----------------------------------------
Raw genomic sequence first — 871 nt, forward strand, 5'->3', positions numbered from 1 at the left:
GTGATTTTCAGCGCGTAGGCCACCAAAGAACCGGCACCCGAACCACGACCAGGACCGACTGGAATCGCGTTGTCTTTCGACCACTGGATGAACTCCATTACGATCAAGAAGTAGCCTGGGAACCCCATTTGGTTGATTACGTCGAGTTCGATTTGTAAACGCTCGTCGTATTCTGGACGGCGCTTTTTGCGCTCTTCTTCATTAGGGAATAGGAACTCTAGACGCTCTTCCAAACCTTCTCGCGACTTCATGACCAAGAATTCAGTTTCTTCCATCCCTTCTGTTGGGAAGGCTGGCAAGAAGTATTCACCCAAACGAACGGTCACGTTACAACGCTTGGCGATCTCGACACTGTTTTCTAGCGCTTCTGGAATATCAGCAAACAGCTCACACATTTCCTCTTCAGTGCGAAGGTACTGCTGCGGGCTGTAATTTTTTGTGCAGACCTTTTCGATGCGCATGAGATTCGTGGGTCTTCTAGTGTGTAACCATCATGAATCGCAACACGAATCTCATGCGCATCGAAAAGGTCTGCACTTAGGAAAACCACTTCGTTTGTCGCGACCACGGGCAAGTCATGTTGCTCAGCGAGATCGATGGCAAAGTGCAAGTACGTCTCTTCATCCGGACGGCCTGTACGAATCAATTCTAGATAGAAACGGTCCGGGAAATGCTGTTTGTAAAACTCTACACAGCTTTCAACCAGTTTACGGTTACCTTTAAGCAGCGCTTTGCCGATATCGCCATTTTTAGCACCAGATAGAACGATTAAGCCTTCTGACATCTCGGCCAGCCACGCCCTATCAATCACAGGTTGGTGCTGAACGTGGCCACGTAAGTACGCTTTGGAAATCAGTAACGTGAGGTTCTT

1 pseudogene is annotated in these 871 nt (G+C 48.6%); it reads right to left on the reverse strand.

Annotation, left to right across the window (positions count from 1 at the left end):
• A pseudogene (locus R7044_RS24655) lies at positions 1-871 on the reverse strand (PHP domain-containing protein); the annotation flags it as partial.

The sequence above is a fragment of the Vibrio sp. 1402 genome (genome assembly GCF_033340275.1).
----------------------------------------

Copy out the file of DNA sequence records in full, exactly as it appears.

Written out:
Raw genomic sequence first — 871 nt, forward strand, 5'->3', positions numbered from 1 at the left:
GTGATTTTCAGCGCGTAGGCCACCAAAGAACCGGCACCCGAACCACGACCAGGACCGACTGGAATCGCGTTGTCTTTCGACCACTGGATGAACTCCATTACGATCAAGAAGTAGCCTGGGAACCCCATTTGGTTGATTACGTCGAGTTCGATTTGTAAACGCTCGTCGTATTCTGGACGGCGCTTTTTGCGCTCTTCTTCATTAGGGAATAGGAACTCTAGACGCTCTTCCAAACCTTCTCGCGACTTCATGACCAAGAATTCAGTTTCTTCCATCCCTTCTGTTGGGAAGGCTGGCAAGAAGTATTCACCCAAACGAACGGTCACGTTACAACGCTTGGCGATCTCGACACTGTTTTCTAGCGCTTCTGGAATATCAGCAAACAGCTCACACATTTCCTCTTCAGTGCGAAGGTACTGCTGCGGGCTGTAATTTTTTGTGCAGACCTTTTCGATGCGCATGAGATTCGTGGGTCTTCTAGTGTGTAACCATCATGAATCGCAACACGAATCTCATGCGCATCGAAAAGGTCTGCACTTAGGAAAACCACTTCGTTTGTCGCGACCACGGGCAAGTCATGTTGCTCAGCGAGATCGATGGCAAAGTGCAAGTACGTCTCTTCATCCGGACGGCCTGTACGAATCAATTCTAGATAGAAACGGTCCGGGAAATGCTGTTTGTAAAACTCTACACAGCTTTCAACCAGTTTACGGTTACCTTTAAGCAGCGCTTTGCCGATATCGCCATTTTTAGCACCAGATAGAACGATTAAGCCTTCTGACATCTCGGCCAGCCACGCCCTATCAATCACAGGTTGGTGCTGAACGTGGCCACGTAAGTACGCTTTGGAAATCAGTAACGTGAGGTTCTT

1 pseudogene is annotated in these 871 nt (G+C 48.6%); it reads right to left on the reverse strand.

Annotation, left to right across the window (positions count from 1 at the left end):
• A pseudogene (locus R7044_RS24655) lies at positions 1-871 on the reverse strand (PHP domain-containing protein); the annotation flags it as partial.

The sequence above is a fragment of the Vibrio sp. 1402 genome (genome assembly GCF_033340275.1).